Building an integrated service: DMPonline at the University of Manchester
by Clare Liggins, 16th May 2019
Data Management Plans (DMPs) have been mandatory at the University of Manchester for every research project for nearly 5 years, as has also been the case for most major UK research funders. In April 2018, we completed a major revision of data management planning processes at the University of Manchester and moved to using DMPonline. Since then Manchester researchers have created more than 3000 DMPs using this service.
Since the move to DMPonline, our new process has given researchers maximum value from creating a DMP, while at the same time has assisted in the University’s compliance with GDPR.
Prior to the switch to DMPonline, we had an internal data management planning tool, which was heavily used but hard to maintain. A need was identified for something more user-friendly and with more opportunities for development.
Simultaneously the University needed to create processes to comply with GDPR, and so needed to collect additional information. We wanted to start the process of creating plan templates by mapping out and identifying the overlaps in the existing forms researchers have to complete, in order to minimise their work before beginning research.
By customising DMPonline to meet our needs, we designed a process that shared information between services, bringing together representatives from the Library, Information Governance Office, Research IT, ethics and research support teams. This aimed to reduce duplication between forms and input from researchers. The result of this was the creation of the ‘Manchester Data Management Outline’ section, comprising of 16 questions which cover all the information identified as necessary from those initial conversations.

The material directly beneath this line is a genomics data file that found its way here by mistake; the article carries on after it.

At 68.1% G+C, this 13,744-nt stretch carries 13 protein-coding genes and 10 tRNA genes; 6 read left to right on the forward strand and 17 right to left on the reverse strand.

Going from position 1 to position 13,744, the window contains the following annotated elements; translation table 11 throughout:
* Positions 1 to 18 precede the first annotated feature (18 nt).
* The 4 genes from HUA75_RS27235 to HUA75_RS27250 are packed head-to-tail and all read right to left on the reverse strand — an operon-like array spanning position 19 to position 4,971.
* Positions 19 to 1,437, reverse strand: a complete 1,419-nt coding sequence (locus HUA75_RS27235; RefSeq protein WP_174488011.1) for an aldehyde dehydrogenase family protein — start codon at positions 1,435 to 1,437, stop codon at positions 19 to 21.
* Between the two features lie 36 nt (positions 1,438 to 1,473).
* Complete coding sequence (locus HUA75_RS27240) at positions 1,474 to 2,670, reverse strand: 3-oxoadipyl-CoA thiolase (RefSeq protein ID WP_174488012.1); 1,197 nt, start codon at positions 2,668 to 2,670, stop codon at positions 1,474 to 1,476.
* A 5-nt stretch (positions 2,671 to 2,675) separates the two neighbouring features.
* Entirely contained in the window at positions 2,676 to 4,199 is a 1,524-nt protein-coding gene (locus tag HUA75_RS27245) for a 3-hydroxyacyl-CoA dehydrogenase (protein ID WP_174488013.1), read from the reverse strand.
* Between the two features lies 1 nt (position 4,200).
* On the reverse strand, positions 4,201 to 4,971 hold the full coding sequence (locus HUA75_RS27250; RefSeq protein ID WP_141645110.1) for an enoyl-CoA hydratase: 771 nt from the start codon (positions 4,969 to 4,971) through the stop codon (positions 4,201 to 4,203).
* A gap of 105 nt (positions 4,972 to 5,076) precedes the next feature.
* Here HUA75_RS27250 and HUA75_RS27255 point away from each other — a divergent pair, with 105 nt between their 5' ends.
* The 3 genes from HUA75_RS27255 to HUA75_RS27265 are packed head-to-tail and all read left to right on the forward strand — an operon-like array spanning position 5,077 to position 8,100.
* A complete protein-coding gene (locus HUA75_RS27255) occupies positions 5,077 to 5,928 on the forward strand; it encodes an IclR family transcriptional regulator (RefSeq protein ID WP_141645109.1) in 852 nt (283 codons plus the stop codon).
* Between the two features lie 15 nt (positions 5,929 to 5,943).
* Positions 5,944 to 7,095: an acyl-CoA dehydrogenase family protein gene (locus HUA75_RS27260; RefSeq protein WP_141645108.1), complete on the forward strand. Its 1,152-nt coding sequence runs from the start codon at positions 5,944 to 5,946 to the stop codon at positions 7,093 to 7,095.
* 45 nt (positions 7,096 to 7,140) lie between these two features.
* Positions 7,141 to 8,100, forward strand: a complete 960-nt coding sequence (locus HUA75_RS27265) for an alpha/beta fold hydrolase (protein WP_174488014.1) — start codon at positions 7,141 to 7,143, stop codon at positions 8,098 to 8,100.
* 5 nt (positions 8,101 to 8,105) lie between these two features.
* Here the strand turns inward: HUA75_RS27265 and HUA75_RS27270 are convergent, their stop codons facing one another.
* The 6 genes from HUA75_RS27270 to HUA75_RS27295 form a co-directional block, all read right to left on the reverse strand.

Once a researcher has created their plan, the journey of a DMP begins with an initial check of the ‘Manchester Data Management Outline’ section by the Library’s Research Data Management (RDM) team. This is useful for highlighting any significant issues and providing researchers with advice on best practices. We ensure that all researchers who create plans are contacted, so that all researchers benefit from the process, even if just to confirm they are doing the right thing.
We used the API of DMPOnline to generate an email that comes into our inbox each day with the details of DMPs created within the last 24 hours. If a plan has answered the majority of the Manchester Data Management Outline questions, a quick review takes place and the information is recorded using Typeform. A feedback email is then sent to the researcher with basic advice based on the answers they have given, and referral to the Information Governance Office and Research IT if further support around GDPR or IT is identified. The advice in the email will usually cover information on service provision, managing risk, storage options and retention and advice on the handling of sensitive data if relevant. If the questions haven’t been answered after 2 weeks then a ‘nudge’ email is sent to the researcher, using the information that was previously recorded in Typeform.
Once the outline check has been completed, all researchers are also offered the option of having their full DMP reviewed, using DMPonline’s ‘request feedback’ button. If researchers take up this service we review their plans within DMPonline, using the commenting functionality. Plans are reviewed within ten working days of the request being made.